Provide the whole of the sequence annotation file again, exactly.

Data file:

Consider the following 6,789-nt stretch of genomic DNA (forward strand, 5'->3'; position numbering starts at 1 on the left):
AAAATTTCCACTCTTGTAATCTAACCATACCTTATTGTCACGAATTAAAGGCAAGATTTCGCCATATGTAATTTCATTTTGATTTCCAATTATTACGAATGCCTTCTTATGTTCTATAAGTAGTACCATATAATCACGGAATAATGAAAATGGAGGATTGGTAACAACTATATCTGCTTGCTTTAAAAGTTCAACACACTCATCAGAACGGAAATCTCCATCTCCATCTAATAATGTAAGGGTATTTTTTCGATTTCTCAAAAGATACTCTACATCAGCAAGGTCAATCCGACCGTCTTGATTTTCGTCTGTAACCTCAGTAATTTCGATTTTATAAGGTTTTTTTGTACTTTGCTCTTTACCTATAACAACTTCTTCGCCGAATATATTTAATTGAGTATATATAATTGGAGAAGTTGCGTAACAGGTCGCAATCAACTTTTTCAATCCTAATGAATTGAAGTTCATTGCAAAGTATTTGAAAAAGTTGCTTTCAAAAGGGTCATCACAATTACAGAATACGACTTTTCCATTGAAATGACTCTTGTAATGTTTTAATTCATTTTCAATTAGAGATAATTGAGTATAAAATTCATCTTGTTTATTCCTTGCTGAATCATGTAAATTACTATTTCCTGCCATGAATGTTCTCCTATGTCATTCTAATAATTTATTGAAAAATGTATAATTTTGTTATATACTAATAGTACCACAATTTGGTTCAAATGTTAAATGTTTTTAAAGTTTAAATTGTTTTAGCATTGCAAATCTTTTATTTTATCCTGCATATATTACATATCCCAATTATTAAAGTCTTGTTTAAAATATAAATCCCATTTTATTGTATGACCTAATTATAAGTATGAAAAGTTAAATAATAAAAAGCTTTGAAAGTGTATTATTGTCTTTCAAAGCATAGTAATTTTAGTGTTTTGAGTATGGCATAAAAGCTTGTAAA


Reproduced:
Consider the following 6,789-nt stretch of genomic DNA (forward strand, 5'->3'; position numbering starts at 1 on the left):
AAAATTTCCACTCTTGTAATCTAACCATACCTTATTGTCACGAATTAAAGGCAAGATTTCGCCATATGTAATTTCATTTTGATTTCCAATTATTACGAATGCCTTCTTATGTTCTATAAGTAGTACCATATAATCACGGAATAATGAAAATGGAGGATTGGTAACAACTATATCTGCTTGCTTTAAAAGTTCAACACACTCATCAGAACGGAAATCTCCATCTCCATCTAATAATGTAAGGGTATTTTTTCGATTTCTCAAAAGATACTCTACATCAGCAAGGTCAATCCGACCGTCTTGATTTTCGTCTGTAACCTCAGTAATTTCGATTTTATAAGGTTTTTTTGTACTTTGCTCTTTACCTATAACAACTTCTTCGCCGAATATATTTAATTGAGTATATATAATTGGAGAAGTTGCGTAACAGGTCGCAATCAACTTTTTCAATCCTAATGAATTGAAGTTCATTGCAAAGTATTTGAAAAAGTTGCTTTCAAAAGGGTCATCACAATTACAGAATACGACTTTTCCATTGAAATGACTCTTGTAATGTTTTAATTCATTTTCAATTAGAGATAATTGAGTATAAAATTCATCTTGTTTATTCCTTGCTGAATCATGTAAATTACTATTTCCTGCCATGAATGTTCTCCTATGTCATTCTAATAATTTATTGAAAAATGTATAATTTTGTTATATACTAATAGTACCACAATTTGGTTCAAATGTTAAATGTTTTTAAAGTTTAAATTGTTTTAGCATTGCAAATCTTTTATTTTATCCTGCATATATTACATATCCCAATTATTAAAGTCTTGTTTAAAATATAAATCCCATTTTATTGTATGACCTAATTATAAGTATGAAAAGTTAAATAATAAAAAGCTTTGAAAGTGTATTATTGTCTTTCAAAGCATAGTAATTTTAGTGTTTTGAGTATGGCATAAAAGCTTGTAAA